Recently, Trish Hall, who handles House & Home, Dining and Real Estate at the Times, claimed that, in addition to catering to the super-wealthy, "we also look at less expensive options because it is very important to us to reach a range of readers, those at all income levels and in many geographic regions, with different kinds of tastes and interests." An article in today's House&Home section ought to prove Trish right once and for all. It's about how readers at all income levels—well, okay, just the highest ones, actually—in many geographic regions—of Manhattan—deal with that obnoxious lady who exiles her nanny and crying infant to the hallway of her "glassy new high-rise" so she can shower in peace. "Physical proximity amplifies and distorts the behavior of others, and can make even innocuous activities seem offensive," the report concludes. Well, at least the 15 Guatemalan immigrants sharing a one-bedroom in Bensonhurst can relate to that part.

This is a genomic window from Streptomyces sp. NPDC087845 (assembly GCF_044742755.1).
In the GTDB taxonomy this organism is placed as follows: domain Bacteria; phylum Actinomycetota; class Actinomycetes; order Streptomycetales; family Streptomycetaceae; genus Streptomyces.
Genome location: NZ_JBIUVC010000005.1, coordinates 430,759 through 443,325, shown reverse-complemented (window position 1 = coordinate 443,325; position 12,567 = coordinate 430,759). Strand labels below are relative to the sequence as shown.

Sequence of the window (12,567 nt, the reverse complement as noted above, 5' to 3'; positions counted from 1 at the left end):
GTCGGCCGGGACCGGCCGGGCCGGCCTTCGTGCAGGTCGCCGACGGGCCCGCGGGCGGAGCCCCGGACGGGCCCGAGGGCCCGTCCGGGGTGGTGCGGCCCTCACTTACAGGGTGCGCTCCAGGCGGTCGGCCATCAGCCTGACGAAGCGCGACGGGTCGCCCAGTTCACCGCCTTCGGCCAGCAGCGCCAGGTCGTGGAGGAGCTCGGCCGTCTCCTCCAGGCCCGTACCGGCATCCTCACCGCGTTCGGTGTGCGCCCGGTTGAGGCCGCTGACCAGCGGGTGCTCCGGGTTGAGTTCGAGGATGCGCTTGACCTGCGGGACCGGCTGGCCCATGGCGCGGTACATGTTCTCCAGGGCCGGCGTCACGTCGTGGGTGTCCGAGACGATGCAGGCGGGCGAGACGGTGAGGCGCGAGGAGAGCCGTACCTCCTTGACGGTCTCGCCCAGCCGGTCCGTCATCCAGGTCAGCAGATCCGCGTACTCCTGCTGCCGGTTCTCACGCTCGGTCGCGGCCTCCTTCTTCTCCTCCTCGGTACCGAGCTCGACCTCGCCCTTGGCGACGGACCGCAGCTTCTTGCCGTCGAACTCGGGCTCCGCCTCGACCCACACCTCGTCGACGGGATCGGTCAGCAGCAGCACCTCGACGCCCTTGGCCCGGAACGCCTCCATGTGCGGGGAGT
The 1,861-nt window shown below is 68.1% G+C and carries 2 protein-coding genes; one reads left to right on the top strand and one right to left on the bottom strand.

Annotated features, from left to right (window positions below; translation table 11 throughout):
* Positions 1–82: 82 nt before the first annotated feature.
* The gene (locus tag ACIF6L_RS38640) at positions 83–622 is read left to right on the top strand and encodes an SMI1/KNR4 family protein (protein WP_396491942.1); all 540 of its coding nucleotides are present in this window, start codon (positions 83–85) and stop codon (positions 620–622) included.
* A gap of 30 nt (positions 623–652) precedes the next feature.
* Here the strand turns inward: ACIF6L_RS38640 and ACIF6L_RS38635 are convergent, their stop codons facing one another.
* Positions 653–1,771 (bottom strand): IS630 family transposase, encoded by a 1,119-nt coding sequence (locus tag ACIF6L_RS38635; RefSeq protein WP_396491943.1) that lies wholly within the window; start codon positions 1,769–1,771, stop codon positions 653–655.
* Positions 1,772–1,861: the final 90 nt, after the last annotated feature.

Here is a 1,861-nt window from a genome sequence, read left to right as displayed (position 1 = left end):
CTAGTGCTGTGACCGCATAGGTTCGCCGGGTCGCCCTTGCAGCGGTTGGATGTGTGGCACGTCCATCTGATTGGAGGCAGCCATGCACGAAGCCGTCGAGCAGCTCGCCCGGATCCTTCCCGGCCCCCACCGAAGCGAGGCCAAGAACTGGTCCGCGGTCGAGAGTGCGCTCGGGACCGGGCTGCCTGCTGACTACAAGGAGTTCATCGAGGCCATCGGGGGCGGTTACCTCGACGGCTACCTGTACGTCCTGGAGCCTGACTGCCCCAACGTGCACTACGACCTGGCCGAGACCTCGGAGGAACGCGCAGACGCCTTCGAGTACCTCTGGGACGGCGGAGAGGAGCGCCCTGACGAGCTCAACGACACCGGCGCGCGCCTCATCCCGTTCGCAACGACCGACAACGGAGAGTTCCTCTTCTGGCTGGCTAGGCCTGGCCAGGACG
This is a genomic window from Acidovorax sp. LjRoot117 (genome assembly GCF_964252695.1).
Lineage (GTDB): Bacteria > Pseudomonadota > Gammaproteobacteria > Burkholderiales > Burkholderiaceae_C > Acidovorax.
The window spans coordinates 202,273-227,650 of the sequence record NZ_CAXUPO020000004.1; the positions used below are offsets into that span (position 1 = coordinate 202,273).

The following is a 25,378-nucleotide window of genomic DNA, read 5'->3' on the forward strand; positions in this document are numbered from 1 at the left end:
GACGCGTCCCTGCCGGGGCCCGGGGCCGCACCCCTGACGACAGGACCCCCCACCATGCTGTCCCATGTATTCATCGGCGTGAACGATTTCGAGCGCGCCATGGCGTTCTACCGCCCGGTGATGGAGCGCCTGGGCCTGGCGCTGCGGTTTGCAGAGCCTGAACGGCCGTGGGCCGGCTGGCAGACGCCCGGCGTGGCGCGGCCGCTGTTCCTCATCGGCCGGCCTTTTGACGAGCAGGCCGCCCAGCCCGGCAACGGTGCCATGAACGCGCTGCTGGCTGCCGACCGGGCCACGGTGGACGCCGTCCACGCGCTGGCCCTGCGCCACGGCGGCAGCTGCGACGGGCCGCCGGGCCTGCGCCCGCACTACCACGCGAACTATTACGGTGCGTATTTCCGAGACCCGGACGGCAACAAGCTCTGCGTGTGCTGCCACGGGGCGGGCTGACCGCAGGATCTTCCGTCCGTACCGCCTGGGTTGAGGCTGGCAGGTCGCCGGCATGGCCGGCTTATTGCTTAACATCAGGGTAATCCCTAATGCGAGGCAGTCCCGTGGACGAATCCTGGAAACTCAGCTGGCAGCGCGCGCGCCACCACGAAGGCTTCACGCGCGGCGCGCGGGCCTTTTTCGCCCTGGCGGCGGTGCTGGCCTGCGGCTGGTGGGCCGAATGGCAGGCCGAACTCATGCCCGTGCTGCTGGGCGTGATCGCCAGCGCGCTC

Getting Territorial Out In The Hall [NYT]